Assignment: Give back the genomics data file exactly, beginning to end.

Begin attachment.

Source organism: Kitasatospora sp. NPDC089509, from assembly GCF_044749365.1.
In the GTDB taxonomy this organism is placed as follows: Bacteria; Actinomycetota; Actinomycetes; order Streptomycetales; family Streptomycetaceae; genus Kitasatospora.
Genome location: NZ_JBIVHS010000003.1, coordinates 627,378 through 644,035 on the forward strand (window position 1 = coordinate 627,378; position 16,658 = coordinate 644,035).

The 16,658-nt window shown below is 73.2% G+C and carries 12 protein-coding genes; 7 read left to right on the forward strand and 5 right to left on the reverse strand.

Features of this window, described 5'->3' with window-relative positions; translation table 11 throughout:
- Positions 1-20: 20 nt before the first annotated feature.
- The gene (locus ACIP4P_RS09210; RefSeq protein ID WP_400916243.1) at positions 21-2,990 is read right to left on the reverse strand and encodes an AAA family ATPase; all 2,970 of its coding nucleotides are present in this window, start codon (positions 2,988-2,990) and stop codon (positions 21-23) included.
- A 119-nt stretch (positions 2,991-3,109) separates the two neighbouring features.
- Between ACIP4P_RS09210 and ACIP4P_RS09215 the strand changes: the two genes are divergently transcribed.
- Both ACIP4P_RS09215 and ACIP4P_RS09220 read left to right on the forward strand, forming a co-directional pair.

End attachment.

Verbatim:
Source organism: Kitasatospora sp. NPDC089509, from assembly GCF_044749365.1.
In the GTDB taxonomy this organism is placed as follows: Bacteria; Actinomycetota; Actinomycetes; order Streptomycetales; family Streptomycetaceae; genus Kitasatospora.
Genome location: NZ_JBIVHS010000003.1, coordinates 627,378 through 644,035 on the forward strand (window position 1 = coordinate 627,378; position 16,658 = coordinate 644,035).

The 16,658-nt window shown below is 73.2% G+C and carries 12 protein-coding genes; 7 read left to right on the forward strand and 5 right to left on the reverse strand.

Features of this window, described 5'->3' with window-relative positions; translation table 11 throughout:
- Positions 1-20: 20 nt before the first annotated feature.
- The gene (locus ACIP4P_RS09210; RefSeq protein ID WP_400916243.1) at positions 21-2,990 is read right to left on the reverse strand and encodes an AAA family ATPase; all 2,970 of its coding nucleotides are present in this window, start codon (positions 2,988-2,990) and stop codon (positions 21-23) included.
- A 119-nt stretch (positions 2,991-3,109) separates the two neighbouring features.
- Between ACIP4P_RS09210 and ACIP4P_RS09215 the strand changes: the two genes are divergently transcribed.
- Both ACIP4P_RS09215 and ACIP4P_RS09220 read left to right on the forward strand, forming a co-directional pair.